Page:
Online hate speech is explored in a new paper published by Senior Lecturer in Public Law Dr Carlo Pedrioli.
Featured in French Law publication the International Journal of Digital & Data Law 259, the paper is entitled Regulating Online Hate Speech: A U.S. Perspective.
Outlining the contents of the paper, the abstract states: “In the early 2010s, Terry Jones of Florida became known for his threats to burn, and for eventually burning, the Koran, the holy book of Muslims. The actions and message of the pastor eventually attracted the attention of figures as prominent as U.S. President Barack Obama and, with transmission around the world via the Internet, spread to countries far from the United States like Afghanistan and Indonesia. The response was explosive.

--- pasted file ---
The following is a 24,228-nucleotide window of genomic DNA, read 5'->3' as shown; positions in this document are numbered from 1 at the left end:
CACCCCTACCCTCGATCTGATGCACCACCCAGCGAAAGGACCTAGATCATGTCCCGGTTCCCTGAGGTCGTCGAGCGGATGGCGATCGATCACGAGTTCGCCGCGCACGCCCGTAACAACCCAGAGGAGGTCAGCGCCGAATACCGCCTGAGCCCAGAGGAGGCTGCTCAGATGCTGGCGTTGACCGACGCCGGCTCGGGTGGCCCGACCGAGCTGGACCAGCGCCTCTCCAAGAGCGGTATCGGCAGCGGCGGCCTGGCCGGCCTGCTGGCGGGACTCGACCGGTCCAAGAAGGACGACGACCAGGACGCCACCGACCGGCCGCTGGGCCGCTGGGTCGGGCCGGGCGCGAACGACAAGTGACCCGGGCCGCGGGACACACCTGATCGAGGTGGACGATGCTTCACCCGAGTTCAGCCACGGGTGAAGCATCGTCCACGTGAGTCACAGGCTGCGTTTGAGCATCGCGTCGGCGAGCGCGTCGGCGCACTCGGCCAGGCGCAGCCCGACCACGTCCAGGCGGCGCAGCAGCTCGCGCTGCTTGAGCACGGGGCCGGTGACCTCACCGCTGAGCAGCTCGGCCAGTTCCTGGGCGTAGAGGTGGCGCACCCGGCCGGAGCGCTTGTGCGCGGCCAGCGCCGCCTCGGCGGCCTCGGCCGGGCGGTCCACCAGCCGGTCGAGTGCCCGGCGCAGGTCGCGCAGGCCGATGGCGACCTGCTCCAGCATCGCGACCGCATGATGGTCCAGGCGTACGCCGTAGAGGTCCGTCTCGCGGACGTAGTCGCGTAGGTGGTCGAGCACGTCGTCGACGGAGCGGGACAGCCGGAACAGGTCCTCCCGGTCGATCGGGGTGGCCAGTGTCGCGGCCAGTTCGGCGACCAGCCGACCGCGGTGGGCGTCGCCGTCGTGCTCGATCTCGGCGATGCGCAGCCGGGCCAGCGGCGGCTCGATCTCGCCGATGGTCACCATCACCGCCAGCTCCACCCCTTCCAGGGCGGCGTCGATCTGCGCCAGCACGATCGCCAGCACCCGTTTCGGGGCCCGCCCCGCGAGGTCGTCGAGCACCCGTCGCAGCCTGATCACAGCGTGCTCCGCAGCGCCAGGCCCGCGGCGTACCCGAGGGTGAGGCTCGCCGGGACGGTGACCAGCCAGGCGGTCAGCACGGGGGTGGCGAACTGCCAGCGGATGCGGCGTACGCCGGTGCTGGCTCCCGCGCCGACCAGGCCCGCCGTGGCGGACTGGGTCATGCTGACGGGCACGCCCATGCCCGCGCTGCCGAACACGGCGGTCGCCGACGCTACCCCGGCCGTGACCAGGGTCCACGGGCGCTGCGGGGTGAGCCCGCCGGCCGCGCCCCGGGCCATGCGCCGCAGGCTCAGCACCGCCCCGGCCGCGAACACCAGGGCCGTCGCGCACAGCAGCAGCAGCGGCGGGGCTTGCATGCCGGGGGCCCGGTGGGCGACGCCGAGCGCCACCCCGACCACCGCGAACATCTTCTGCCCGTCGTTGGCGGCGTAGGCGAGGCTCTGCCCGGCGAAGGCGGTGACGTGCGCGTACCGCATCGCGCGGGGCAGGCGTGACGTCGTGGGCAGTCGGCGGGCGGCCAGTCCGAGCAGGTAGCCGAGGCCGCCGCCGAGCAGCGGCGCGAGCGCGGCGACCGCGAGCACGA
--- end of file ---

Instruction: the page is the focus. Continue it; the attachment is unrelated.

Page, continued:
“The burning of sacred texts such as the Koran provides particularly rich opportunities for study by academics in a variety of fields. Topics like religion, politics, marginalization, nonverbal communication, intercultural communication, and hate speech come together. Digital dissemination adds an element of contemporary technology to the mix.
“Drawing upon the Florida Koran-burning case, this paper briefly examines the constitutional regulation of online hate speech in the United States, illustrating how limited the punishment and thus regulation of such hate speech generally are. Hate speech is discourse that aims to promote hatred based on categories such as ethnicity, race, national origin, class, and similar categories. The paper proceeds with a summary of the Florida Koran-burning case, continues with a discussion of relevant constitutional principles, and then moves to constitutional analyses of the Florida case.”
You can read the paper in full via the Social Science Research Network (SSRN).